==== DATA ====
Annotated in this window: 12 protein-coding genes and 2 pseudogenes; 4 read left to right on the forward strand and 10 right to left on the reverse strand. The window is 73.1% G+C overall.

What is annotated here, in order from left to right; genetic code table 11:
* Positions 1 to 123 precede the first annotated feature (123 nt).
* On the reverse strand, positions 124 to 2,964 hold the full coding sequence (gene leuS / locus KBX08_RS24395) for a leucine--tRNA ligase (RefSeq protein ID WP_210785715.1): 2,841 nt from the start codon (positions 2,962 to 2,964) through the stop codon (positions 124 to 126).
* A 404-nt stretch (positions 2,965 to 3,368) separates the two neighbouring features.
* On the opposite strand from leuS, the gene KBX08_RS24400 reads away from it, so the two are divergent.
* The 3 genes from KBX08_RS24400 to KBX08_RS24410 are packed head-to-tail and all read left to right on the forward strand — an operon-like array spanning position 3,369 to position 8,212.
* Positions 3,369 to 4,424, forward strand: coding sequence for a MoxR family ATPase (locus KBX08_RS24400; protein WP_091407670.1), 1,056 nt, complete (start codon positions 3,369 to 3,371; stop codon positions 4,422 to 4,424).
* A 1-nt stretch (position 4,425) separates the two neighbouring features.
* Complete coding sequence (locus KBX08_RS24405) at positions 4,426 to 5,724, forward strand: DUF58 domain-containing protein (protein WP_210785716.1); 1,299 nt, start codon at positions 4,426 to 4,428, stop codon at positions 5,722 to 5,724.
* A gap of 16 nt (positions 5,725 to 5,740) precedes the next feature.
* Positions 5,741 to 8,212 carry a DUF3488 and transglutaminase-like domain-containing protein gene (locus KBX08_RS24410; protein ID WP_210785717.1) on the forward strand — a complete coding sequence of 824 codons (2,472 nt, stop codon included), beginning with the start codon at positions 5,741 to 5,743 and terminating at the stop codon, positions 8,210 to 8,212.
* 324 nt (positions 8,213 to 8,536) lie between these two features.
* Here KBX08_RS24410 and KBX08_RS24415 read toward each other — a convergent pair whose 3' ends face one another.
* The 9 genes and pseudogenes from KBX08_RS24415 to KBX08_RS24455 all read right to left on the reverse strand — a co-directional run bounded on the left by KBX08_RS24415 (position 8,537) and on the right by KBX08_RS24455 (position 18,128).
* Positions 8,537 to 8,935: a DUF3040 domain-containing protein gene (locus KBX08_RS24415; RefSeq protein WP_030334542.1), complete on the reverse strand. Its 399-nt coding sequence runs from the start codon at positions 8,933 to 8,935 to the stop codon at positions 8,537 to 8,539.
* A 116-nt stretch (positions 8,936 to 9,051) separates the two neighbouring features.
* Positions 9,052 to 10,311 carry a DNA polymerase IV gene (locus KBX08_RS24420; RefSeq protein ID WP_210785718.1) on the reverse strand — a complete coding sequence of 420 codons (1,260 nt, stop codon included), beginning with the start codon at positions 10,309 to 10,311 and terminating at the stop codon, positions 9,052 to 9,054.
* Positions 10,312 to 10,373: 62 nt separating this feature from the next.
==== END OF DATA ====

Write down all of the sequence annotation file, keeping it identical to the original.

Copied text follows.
Annotated in this window: 12 protein-coding genes and 2 pseudogenes; 4 read left to right on the forward strand and 10 right to left on the reverse strand. The window is 73.1% G+C overall.

What is annotated here, in order from left to right; genetic code table 11:
* Positions 1 to 123 precede the first annotated feature (123 nt).
* On the reverse strand, positions 124 to 2,964 hold the full coding sequence (gene leuS / locus KBX08_RS24395) for a leucine--tRNA ligase (RefSeq protein ID WP_210785715.1): 2,841 nt from the start codon (positions 2,962 to 2,964) through the stop codon (positions 124 to 126).
* A 404-nt stretch (positions 2,965 to 3,368) separates the two neighbouring features.
* On the opposite strand from leuS, the gene KBX08_RS24400 reads away from it, so the two are divergent.
* The 3 genes from KBX08_RS24400 to KBX08_RS24410 are packed head-to-tail and all read left to right on the forward strand — an operon-like array spanning position 3,369 to position 8,212.
* Positions 3,369 to 4,424, forward strand: coding sequence for a MoxR family ATPase (locus KBX08_RS24400; protein WP_091407670.1), 1,056 nt, complete (start codon positions 3,369 to 3,371; stop codon positions 4,422 to 4,424).
* A 1-nt stretch (position 4,425) separates the two neighbouring features.
* Complete coding sequence (locus KBX08_RS24405) at positions 4,426 to 5,724, forward strand: DUF58 domain-containing protein (protein WP_210785716.1); 1,299 nt, start codon at positions 4,426 to 4,428, stop codon at positions 5,722 to 5,724.
* A gap of 16 nt (positions 5,725 to 5,740) precedes the next feature.
* Positions 5,741 to 8,212 carry a DUF3488 and transglutaminase-like domain-containing protein gene (locus KBX08_RS24410; protein ID WP_210785717.1) on the forward strand — a complete coding sequence of 824 codons (2,472 nt, stop codon included), beginning with the start codon at positions 5,741 to 5,743 and terminating at the stop codon, positions 8,210 to 8,212.
* 324 nt (positions 8,213 to 8,536) lie between these two features.
* Here KBX08_RS24410 and KBX08_RS24415 read toward each other — a convergent pair whose 3' ends face one another.
* The 9 genes and pseudogenes from KBX08_RS24415 to KBX08_RS24455 all read right to left on the reverse strand — a co-directional run bounded on the left by KBX08_RS24415 (position 8,537) and on the right by KBX08_RS24455 (position 18,128).
* Positions 8,537 to 8,935: a DUF3040 domain-containing protein gene (locus KBX08_RS24415; RefSeq protein WP_030334542.1), complete on the reverse strand. Its 399-nt coding sequence runs from the start codon at positions 8,933 to 8,935 to the stop codon at positions 8,537 to 8,539.
* A 116-nt stretch (positions 8,936 to 9,051) separates the two neighbouring features.
* Positions 9,052 to 10,311 carry a DNA polymerase IV gene (locus KBX08_RS24420; RefSeq protein ID WP_210785718.1) on the reverse strand — a complete coding sequence of 420 codons (1,260 nt, stop codon included), beginning with the start codon at positions 10,309 to 10,311 and terminating at the stop codon, positions 9,052 to 9,054.
* Positions 10,312 to 10,373: 62 nt separating this feature from the next.